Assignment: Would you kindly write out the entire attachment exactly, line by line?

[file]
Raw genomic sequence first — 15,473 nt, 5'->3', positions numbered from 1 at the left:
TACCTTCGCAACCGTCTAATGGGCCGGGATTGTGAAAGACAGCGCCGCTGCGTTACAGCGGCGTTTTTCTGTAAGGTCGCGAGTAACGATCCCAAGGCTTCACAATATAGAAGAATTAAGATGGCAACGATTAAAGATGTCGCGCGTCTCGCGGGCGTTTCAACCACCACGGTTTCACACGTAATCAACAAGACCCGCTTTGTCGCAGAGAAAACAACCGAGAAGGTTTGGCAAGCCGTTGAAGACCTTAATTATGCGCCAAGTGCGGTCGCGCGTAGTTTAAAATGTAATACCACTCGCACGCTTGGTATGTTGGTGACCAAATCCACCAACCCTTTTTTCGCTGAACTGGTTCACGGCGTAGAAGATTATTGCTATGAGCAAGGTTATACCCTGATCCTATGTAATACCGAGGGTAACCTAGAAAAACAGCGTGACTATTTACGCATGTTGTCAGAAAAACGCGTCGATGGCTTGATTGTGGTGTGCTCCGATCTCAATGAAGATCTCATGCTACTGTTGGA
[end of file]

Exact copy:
Raw genomic sequence first — 15,473 nt, 5'->3', positions numbered from 1 at the left:
TACCTTCGCAACCGTCTAATGGGCCGGGATTGTGAAAGACAGCGCCGCTGCGTTACAGCGGCGTTTTTCTGTAAGGTCGCGAGTAACGATCCCAAGGCTTCACAATATAGAAGAATTAAGATGGCAACGATTAAAGATGTCGCGCGTCTCGCGGGCGTTTCAACCACCACGGTTTCACACGTAATCAACAAGACCCGCTTTGTCGCAGAGAAAACAACCGAGAAGGTTTGGCAAGCCGTTGAAGACCTTAATTATGCGCCAAGTGCGGTCGCGCGTAGTTTAAAATGTAATACCACTCGCACGCTTGGTATGTTGGTGACCAAATCCACCAACCCTTTTTTCGCTGAACTGGTTCACGGCGTAGAAGATTATTGCTATGAGCAAGGTTATACCCTGATCCTATGTAATACCGAGGGTAACCTAGAAAAACAGCGTGACTATTTACGCATGTTGTCAGAAAAACGCGTCGATGGCTTGATTGTGGTGTGCTCCGATCTCAATGAAGATCTCATGCTACTGTTGGA